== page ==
Publicis + Omnicom: Will big data swallow up creativity?

Shark on the prowl for a meal

Shark Week?

A few years ago during another period of ad agency consolidation, there arrived a press release from a firm called Conglomocon. It turned out to be a parody (I wish I could remember the source) and it came to mind last week when I read (in dead tree media) about the creation of a real-life conglomocon—the new Publicis Omnicom Group.

Some fun facts about the proposed merger:

Combined revenue as of 2012: $23 billion

Total number of employees: Over 130,000

Selected major shared clients: Johnson & Johnson, Mars, McDonald’s, Pfizer, Procter & Gamble

Potential for conflicts: PepsiCo and Coca Cola, AT&T, Sprint, T-Mobile and Verizon

Raison d’être:  “great respect” of the founders for each other and their respective companies, operational synergies.

Of course, the real point of this supersized alliance is to capitalize on big data. To bring down the cost of online media and win back the clients and budgets that new-to-marketing competitors like Google and other Internet data-profiting behemoths have taken from traditional agencies.

Anti-trust, client conflicts, new business models aside, the merger raises two big issues that regulators–not to mention consumers of the brands the new agency represents–may want to consider:

Efficiency. Is it really smart to pursue one atomized consumer at a time? And what if web visitors simply opt-out of ad tracking (something Google already allows you to do). Does the sheer tonnage of outreach overcome those who resist? Online ads are different from print or TV. They’re more intrusive and not in a good way, so arguably not as effective. How does that affect a brand’s image and consumer attitudes over time?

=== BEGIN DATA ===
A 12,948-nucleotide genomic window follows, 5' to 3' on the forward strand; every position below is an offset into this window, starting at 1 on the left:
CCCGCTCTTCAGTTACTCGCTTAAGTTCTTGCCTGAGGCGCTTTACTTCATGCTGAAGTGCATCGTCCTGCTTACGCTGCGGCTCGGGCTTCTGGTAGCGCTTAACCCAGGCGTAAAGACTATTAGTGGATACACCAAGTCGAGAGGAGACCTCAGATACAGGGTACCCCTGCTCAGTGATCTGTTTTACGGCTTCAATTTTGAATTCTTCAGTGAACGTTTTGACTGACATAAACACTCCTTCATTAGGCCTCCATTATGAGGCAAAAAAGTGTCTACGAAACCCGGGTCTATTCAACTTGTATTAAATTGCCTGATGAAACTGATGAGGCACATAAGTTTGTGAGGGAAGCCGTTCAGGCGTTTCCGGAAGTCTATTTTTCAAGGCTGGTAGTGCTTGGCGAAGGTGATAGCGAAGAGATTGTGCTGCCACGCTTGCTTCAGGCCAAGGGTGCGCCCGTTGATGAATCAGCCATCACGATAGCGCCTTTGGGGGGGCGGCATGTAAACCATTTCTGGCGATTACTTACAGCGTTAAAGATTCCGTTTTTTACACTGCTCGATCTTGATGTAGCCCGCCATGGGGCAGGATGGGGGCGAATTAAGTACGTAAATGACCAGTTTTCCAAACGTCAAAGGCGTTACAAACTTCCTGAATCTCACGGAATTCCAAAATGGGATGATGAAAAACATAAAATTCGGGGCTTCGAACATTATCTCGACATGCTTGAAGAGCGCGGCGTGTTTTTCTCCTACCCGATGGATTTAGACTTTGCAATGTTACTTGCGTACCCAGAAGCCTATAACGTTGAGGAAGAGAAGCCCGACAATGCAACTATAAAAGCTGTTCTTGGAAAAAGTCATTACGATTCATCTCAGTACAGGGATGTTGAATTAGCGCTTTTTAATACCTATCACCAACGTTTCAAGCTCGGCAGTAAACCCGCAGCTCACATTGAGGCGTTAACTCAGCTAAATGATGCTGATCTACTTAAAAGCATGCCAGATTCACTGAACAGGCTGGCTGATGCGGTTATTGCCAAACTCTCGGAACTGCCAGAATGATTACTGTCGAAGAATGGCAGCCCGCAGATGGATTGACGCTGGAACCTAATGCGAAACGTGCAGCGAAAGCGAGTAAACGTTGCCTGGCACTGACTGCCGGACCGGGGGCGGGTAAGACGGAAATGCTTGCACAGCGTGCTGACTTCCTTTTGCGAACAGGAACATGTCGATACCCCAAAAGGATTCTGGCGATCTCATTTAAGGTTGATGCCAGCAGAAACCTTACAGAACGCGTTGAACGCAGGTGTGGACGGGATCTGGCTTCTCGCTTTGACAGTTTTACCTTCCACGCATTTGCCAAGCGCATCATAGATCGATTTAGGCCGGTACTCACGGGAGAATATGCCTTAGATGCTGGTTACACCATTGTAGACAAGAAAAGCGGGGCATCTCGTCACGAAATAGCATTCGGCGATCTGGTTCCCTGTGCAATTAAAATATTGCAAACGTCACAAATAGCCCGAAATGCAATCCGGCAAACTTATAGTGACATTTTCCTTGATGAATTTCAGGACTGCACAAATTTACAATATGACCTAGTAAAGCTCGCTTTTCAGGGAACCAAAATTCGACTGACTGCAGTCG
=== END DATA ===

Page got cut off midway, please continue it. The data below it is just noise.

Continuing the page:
Creativity. Is bigger better for creativity? Process and discipline are great (see: creative brief), but can disruptive, imaginative thinking flourish in an organization dedicated more to accumulating assets and data than fostering design? Human behavior is notoriously impervious to algorithms. We’re unpredictable. We act in unexpected ways. When the sheer force of data (and organizational heft) trump creativity, we lose one of the most powerful tools we have to change peoples’ minds and hearts. And that’s fatal to our industry and society.

Interestingly, in none of the official communiqués issued about the new agency was there any mention of creativity at all. Yet, it’s the essence of why agencies exist. That omission is telling in itself.


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